“I don’t know who would drive that narrative that it’s a simple playbook,” Taylor said. “Certainly enough to win games, enough core principles to serve them well for the past five years.”

The raw data shows McVay’s teams largely playing excellent football in most situations, with a few caveats.

While it’s admittedly a tiny sample size, the Rams have played two games in which the game-time temperature was 35 degrees or less. In both contests — 2018 against the Chicago Bears and last year’s Divisional round facing the Green Bay Packers — the Rams lost by multiple scores.

Speaking to the criticism of McVay and his team being soft, the source who worked alongside McVay used last week’s canceled practice as an example.

“… They didn’t practice (last Thursday) because the wind was blowing too hard, so they had to have a walkthrough,” said the initial source who worked with McVay. “Are you fucking kidding me? You’re going to play in that shit.”

However, going after McVay for this specific issue might not be fair.

The Rams are one of three NFL teams who are without an indoor practice facility, and the only one stuck dealing with the fierce Santa Ana winds in Southern California. Additionally, this isn’t the first time McVay has been forced to cancel or scale back practice due to legitimate weather issues. In 2018, he did the same before playing and subsequently beating the Seattle Seahawks, 36-31.

So then, what is true? Are there concrete reasons McVay and his team have slid some as seasons have progressed, or is it the NFL reality many teams face including injuries, bad fortune and tough schedules? Maybe we don’t have enough data yet to answer the question.

After all, Mike Tomlin, Andy Reid and Sean Payton are seen as elite coaches. Yet Tomlin has won three playoff games since 2011. Payton’s Saints have reached the NFC Championship Game once since Super Bowl XLIV, famously losing a controversial game to McVay. Reid didn’t win a championship over his first 20 seasons as a head coach before breaking through in 2019.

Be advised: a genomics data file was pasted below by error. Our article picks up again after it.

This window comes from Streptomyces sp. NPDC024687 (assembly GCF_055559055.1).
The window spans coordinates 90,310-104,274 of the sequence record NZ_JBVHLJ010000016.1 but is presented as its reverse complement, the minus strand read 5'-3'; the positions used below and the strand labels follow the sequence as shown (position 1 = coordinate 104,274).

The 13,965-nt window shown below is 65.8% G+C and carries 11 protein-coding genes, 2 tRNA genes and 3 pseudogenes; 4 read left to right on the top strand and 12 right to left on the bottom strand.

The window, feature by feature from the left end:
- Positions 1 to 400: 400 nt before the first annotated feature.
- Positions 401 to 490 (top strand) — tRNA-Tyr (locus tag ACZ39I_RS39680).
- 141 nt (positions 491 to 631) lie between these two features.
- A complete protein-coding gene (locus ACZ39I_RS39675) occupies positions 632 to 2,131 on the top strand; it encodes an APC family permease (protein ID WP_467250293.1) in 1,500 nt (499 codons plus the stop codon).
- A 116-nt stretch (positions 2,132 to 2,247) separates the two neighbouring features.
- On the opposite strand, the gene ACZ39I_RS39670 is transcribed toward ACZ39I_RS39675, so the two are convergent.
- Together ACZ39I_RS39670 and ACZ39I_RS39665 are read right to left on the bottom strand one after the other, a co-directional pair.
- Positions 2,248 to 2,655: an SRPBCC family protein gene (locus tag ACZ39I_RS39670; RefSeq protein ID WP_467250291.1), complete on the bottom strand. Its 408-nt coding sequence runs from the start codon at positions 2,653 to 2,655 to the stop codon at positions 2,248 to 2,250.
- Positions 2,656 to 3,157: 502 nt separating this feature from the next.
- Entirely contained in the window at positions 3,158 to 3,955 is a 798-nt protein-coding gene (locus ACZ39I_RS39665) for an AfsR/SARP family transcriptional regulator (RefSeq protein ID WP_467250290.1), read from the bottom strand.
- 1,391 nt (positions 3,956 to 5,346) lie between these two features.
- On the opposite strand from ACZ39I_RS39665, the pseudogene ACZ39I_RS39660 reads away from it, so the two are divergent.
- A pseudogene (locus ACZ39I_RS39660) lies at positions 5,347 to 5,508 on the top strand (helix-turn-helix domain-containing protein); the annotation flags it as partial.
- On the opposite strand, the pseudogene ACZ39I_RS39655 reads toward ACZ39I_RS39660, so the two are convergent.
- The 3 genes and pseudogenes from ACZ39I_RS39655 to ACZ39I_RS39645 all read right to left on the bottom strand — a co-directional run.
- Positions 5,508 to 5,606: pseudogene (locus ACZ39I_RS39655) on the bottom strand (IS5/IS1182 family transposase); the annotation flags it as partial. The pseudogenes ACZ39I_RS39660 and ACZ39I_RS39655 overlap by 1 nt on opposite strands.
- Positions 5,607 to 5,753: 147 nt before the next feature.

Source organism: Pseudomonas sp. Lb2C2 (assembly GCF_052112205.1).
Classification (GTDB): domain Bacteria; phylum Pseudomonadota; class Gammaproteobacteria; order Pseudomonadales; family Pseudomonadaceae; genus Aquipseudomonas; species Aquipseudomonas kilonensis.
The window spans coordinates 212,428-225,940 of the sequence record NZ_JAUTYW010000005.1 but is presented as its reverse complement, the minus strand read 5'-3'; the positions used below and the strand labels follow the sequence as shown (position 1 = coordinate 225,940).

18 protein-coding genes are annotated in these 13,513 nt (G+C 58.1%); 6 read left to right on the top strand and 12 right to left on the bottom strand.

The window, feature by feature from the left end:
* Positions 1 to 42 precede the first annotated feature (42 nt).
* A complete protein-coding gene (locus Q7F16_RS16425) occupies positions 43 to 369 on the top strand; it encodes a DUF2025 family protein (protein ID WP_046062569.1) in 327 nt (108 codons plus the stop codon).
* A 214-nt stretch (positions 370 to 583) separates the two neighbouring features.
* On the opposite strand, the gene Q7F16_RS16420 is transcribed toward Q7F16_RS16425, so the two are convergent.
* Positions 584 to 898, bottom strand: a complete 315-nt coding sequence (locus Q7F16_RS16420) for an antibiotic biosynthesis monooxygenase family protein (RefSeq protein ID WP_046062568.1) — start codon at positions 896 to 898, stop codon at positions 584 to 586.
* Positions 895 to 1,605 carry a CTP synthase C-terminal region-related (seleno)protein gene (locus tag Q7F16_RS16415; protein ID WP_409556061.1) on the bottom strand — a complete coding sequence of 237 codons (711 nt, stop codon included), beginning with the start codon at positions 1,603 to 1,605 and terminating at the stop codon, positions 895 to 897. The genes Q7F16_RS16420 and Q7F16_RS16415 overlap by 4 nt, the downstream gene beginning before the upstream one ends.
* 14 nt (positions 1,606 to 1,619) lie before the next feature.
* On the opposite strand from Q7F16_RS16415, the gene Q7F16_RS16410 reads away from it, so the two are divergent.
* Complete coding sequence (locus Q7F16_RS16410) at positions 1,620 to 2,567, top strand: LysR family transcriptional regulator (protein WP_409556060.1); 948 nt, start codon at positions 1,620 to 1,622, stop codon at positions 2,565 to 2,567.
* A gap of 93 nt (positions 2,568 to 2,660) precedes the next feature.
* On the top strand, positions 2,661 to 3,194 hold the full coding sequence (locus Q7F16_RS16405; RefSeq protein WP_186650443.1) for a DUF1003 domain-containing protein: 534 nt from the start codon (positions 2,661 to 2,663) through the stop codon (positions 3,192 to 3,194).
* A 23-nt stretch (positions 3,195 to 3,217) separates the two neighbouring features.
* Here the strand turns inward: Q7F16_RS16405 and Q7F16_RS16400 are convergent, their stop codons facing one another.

We’ve also seen each man in that trio for at least 15 years. McVay is only beginning his career, and by all the numbers if off to a terrific start.

The problem for McVay might be the perception of his being a young genius, a moniker that brings with it the most unrealistic of expectations. When those labels are tossed around, and the ultimate success isn’t immediately achieved, criticism comes quick.

“As a coach, I think he’s gotten away from his roots,” a former NFL general manager and longtime personnel executive texted to FanSided. “No run, dependent on big plays. Team lacks depth and is soft up front but I think most see that.”

And, with general manager Les Snead’s all-in moves, the Rams are correctly expected to win now.

Los Angeles is sans a first-round pick for the next two years, and hasn’t selected in the top 32 choices since moving up for Jared Goff in 2017. Of course, Goff was moved with the aforementioned picks to the Detroit Lions for Matthew Stafford, who has been an upgrade but arguably not the supercharger many hoped for.

Additionally, the Rams traded their 2022 second- and third-round selections to the Denver Broncos in October for edge rusher Von Miller, leaving them without a top-100 pick. While there’s time to make an impact, Miller has missed a game and recorded no sacks in the other two during his month in Los Angeles.

The Rams also signed star receiver Odell Beckham Jr. on Nov. 11, and in two games has produced seven catches for 99 yards and a touchdown before sustaining a hip injury, keeping him out of practice this week.

“When you get a new talent such as Odell, without that chemistry yet, just as a quarterback, you might start looking in that direction when you might not normally,” Coen said. “I think that’s very natural for some of the chemistry to be off right now when you bring in such a talented playmaker like Odell. It might take a little bit of time to build that chemistry.”

At 7-4, Los Angeles is a playoff team that projects to be a dangerous one. McVay has a chance to make a run, and with it cement his status as one of the league’s pillars for the next few decades.

Ultimately, McVay has a loaded roster led by a quarterback he wanted. His team, struggling but with all its goals still achievable, figures to regain its footing. When it does, it’ll be a foe nobody looks forward to facing in January.

Yet for McVay, it’s all-or-nothing in a season of grand expectations.

If the Rams fall short, the noise around McVay will only grow as the same people who anointed him will be the first to tear him down.